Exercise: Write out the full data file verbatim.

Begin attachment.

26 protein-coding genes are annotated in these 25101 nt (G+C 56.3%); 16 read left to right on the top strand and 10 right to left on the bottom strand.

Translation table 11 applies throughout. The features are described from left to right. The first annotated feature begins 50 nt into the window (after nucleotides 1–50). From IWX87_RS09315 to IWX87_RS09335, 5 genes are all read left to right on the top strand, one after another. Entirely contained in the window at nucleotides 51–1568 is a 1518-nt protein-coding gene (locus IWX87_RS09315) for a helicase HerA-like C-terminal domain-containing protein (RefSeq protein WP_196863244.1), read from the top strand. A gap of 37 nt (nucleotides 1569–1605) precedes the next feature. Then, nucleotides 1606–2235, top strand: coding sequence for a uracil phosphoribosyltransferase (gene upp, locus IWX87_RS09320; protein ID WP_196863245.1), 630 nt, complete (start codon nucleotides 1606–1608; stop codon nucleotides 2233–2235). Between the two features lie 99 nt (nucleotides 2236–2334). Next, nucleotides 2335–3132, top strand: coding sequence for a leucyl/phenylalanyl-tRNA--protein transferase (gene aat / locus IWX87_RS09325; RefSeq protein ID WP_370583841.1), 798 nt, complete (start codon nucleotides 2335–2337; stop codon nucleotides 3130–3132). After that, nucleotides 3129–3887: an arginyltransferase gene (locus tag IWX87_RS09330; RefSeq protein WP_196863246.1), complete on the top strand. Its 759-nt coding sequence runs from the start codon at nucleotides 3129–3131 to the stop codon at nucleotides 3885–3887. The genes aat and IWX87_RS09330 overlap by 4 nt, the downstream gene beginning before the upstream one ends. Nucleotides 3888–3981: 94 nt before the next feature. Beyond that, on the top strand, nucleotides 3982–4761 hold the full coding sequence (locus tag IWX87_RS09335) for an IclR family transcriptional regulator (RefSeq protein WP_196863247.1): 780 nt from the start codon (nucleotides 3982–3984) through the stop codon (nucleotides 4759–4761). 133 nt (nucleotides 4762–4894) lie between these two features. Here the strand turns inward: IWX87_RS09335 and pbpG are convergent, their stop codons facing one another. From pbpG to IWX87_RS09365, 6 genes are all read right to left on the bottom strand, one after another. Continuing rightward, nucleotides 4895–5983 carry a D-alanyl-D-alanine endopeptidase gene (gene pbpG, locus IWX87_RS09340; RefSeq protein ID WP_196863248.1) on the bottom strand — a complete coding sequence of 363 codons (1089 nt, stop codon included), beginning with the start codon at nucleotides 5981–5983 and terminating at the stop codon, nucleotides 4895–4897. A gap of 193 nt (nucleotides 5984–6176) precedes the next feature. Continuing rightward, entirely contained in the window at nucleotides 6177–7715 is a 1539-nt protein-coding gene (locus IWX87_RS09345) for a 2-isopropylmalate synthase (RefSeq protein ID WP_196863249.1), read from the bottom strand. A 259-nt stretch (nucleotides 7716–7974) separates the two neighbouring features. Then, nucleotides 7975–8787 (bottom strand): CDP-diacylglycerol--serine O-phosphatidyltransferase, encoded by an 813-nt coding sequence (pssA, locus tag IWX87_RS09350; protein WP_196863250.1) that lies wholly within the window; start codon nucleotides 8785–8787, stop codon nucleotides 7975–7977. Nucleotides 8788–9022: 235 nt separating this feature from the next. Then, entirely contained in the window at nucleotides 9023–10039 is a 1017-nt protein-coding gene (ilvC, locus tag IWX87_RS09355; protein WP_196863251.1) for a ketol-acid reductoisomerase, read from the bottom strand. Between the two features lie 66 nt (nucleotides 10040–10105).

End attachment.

26 protein-coding genes are annotated in these 25101 nt (G+C 56.3%); 16 read left to right on the top strand and 10 right to left on the bottom strand.

Translation table 11 applies throughout. The features are described from left to right. The first annotated feature begins 50 nt into the window (after nucleotides 1–50). From IWX87_RS09315 to IWX87_RS09335, 5 genes are all read left to right on the top strand, one after another. Entirely contained in the window at nucleotides 51–1568 is a 1518-nt protein-coding gene (locus IWX87_RS09315) for a helicase HerA-like C-terminal domain-containing protein (RefSeq protein WP_196863244.1), read from the top strand. A gap of 37 nt (nucleotides 1569–1605) precedes the next feature. Then, nucleotides 1606–2235, top strand: coding sequence for a uracil phosphoribosyltransferase (gene upp, locus IWX87_RS09320; protein ID WP_196863245.1), 630 nt, complete (start codon nucleotides 1606–1608; stop codon nucleotides 2233–2235). Between the two features lie 99 nt (nucleotides 2236–2334). Next, nucleotides 2335–3132, top strand: coding sequence for a leucyl/phenylalanyl-tRNA--protein transferase (gene aat / locus IWX87_RS09325; RefSeq protein ID WP_370583841.1), 798 nt, complete (start codon nucleotides 2335–2337; stop codon nucleotides 3130–3132). After that, nucleotides 3129–3887: an arginyltransferase gene (locus tag IWX87_RS09330; RefSeq protein WP_196863246.1), complete on the top strand. Its 759-nt coding sequence runs from the start codon at nucleotides 3129–3131 to the stop codon at nucleotides 3885–3887. The genes aat and IWX87_RS09330 overlap by 4 nt, the downstream gene beginning before the upstream one ends. Nucleotides 3888–3981: 94 nt before the next feature. Beyond that, on the top strand, nucleotides 3982–4761 hold the full coding sequence (locus tag IWX87_RS09335) for an IclR family transcriptional regulator (RefSeq protein WP_196863247.1): 780 nt from the start codon (nucleotides 3982–3984) through the stop codon (nucleotides 4759–4761). 133 nt (nucleotides 4762–4894) lie between these two features. Here the strand turns inward: IWX87_RS09335 and pbpG are convergent, their stop codons facing one another. From pbpG to IWX87_RS09365, 6 genes are all read right to left on the bottom strand, one after another. Continuing rightward, nucleotides 4895–5983 carry a D-alanyl-D-alanine endopeptidase gene (gene pbpG, locus IWX87_RS09340; RefSeq protein ID WP_196863248.1) on the bottom strand — a complete coding sequence of 363 codons (1089 nt, stop codon included), beginning with the start codon at nucleotides 5981–5983 and terminating at the stop codon, nucleotides 4895–4897. A gap of 193 nt (nucleotides 5984–6176) precedes the next feature. Continuing rightward, entirely contained in the window at nucleotides 6177–7715 is a 1539-nt protein-coding gene (locus IWX87_RS09345) for a 2-isopropylmalate synthase (RefSeq protein ID WP_196863249.1), read from the bottom strand. A 259-nt stretch (nucleotides 7716–7974) separates the two neighbouring features. Then, nucleotides 7975–8787 (bottom strand): CDP-diacylglycerol--serine O-phosphatidyltransferase, encoded by an 813-nt coding sequence (pssA, locus tag IWX87_RS09350; protein WP_196863250.1) that lies wholly within the window; start codon nucleotides 8785–8787, stop codon nucleotides 7975–7977. Nucleotides 8788–9022: 235 nt separating this feature from the next. Then, entirely contained in the window at nucleotides 9023–10039 is a 1017-nt protein-coding gene (ilvC, locus tag IWX87_RS09355; protein WP_196863251.1) for a ketol-acid reductoisomerase, read from the bottom strand. Between the two features lie 66 nt (nucleotides 10040–10105).